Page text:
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Re: Is it important to include http:// in signatures

Post by Ger »

Pony99CA wrote:I'm sure there are some case you could come up with (like the examples we're using here), but for the most part, if something is a URL, I'd want search engines to find it.
You want that, but can you expect that everyone wants that? I guess not, because if that's the case, why wouldn't you want the human visitors to be able to click it? That difference between writing for search engines and for humans holds no logic for me.
Pony99CA wrote:Except, by your own admission, they do interpret the HTML. Finding URLs in my theoretical search engine is easier than in yours because yours has to look for A tags, then find the HREF attribute (or, for image search engines, the IMG tag and the SRC attribute).
Why would that be harder? You don't even need a regex for it.
Pony99CA wrote:I understand the limitations. I was just saying that somebody could define a NOLINK tag for such URLs and was citing the NOFOLLOW attribute value as a precedent. I think the NOFOLLOW attribute value was created to solve a problem (spammers linking to their Web sites in blogs), so somebody could equally well define a tag for URLs that should not be treated as links (or, as you pointed out, they could add the REL attribute to other tags).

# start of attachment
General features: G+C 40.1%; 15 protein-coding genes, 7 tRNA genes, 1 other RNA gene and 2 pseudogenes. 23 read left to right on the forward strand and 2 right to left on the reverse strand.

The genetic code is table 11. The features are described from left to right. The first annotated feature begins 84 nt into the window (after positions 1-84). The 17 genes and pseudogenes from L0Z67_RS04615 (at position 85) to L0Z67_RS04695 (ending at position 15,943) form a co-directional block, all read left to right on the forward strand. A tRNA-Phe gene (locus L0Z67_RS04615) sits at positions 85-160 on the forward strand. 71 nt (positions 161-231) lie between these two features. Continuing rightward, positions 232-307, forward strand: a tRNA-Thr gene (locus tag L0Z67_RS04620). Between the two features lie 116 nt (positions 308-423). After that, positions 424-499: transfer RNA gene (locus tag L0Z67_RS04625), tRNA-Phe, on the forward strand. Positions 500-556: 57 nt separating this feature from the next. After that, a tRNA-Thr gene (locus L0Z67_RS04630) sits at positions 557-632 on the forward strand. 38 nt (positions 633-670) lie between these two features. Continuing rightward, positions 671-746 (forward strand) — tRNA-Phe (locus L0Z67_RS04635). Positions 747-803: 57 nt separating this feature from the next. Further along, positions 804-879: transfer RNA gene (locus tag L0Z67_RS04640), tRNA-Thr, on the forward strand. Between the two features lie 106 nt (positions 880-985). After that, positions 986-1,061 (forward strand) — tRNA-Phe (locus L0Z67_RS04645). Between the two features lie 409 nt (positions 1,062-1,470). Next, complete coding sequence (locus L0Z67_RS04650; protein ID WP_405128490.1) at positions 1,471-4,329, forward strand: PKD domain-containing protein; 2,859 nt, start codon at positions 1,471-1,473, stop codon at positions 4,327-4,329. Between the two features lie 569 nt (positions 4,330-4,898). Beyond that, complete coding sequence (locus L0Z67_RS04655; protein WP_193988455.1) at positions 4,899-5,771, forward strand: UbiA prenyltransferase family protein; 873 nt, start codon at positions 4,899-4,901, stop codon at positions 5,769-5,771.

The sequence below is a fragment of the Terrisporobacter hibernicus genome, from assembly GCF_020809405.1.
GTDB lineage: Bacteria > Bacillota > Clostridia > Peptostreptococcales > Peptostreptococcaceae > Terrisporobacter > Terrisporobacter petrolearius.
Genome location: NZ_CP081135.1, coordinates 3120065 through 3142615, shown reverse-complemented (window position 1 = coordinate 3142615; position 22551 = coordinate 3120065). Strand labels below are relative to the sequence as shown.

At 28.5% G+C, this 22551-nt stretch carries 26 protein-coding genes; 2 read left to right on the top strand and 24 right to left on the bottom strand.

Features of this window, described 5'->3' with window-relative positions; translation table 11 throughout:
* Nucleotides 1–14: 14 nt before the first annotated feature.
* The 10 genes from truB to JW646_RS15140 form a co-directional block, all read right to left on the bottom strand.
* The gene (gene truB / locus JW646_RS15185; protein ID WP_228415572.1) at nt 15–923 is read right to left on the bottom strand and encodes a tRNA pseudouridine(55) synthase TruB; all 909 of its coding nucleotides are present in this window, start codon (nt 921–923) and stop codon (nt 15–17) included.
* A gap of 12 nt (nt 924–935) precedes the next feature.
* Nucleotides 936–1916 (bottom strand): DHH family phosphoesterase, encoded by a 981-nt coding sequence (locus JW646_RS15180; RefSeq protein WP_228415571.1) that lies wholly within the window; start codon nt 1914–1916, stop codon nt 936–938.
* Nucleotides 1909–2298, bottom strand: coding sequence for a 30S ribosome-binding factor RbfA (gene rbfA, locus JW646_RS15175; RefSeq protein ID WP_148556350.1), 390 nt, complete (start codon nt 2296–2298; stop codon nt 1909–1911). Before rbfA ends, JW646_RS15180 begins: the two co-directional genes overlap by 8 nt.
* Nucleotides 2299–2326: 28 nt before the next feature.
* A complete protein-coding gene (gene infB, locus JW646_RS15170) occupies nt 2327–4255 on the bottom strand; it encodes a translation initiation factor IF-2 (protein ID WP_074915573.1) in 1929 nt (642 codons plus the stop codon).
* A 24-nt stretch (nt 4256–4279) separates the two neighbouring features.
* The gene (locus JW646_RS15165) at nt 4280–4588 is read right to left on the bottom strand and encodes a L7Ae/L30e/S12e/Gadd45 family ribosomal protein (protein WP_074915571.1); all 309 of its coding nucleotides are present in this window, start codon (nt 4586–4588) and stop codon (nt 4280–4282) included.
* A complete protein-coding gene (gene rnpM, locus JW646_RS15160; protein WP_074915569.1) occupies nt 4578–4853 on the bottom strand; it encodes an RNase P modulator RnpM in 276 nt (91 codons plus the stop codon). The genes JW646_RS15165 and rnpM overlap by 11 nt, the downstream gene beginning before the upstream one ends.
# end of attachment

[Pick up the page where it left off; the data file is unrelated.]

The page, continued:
That would mean redefining HTML. Could be a solution for the future, but we're talking about present day now.
Pony99CA wrote: As for your example, I would never specify a full URL to a known dangerous site. I would say "Don't go to evil-warez.com!" And, if I were worried that even a domain name might somehow be indexed, I'd mung that, too.
You would, but you are probably an expierenced webbuilder. 99% of the community-visitors and posters are not. You can't expect them to mung it.
Pony99CA wrote:That's kind of my point. Unless that tool has intimate knowledge of every (major) search engine, they're just guessing how the search engines work.
True, but then again: you could be questioning everything. I know a couple of more SEO-browsers and they all serve similar (if not equal) results. Just google for SEO browser and use a few.
Pony99CA wrote:Anyway, this is dragging on. The point I was trying to make to the OP was that you should include http:// in URLs. It doesn't hurt and it might help. ;)
And the point I try to make is that it has no use. ;)
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Re: Is it important to include http:// in signatures

Post by jaunty_mellifluous »

I heard chrome browser isn't making http:// visible when people type addresses in links bar menus. I suppose it's not important anymore that people remember http:// as well. Because a normal user is only using links that don't require these type of details.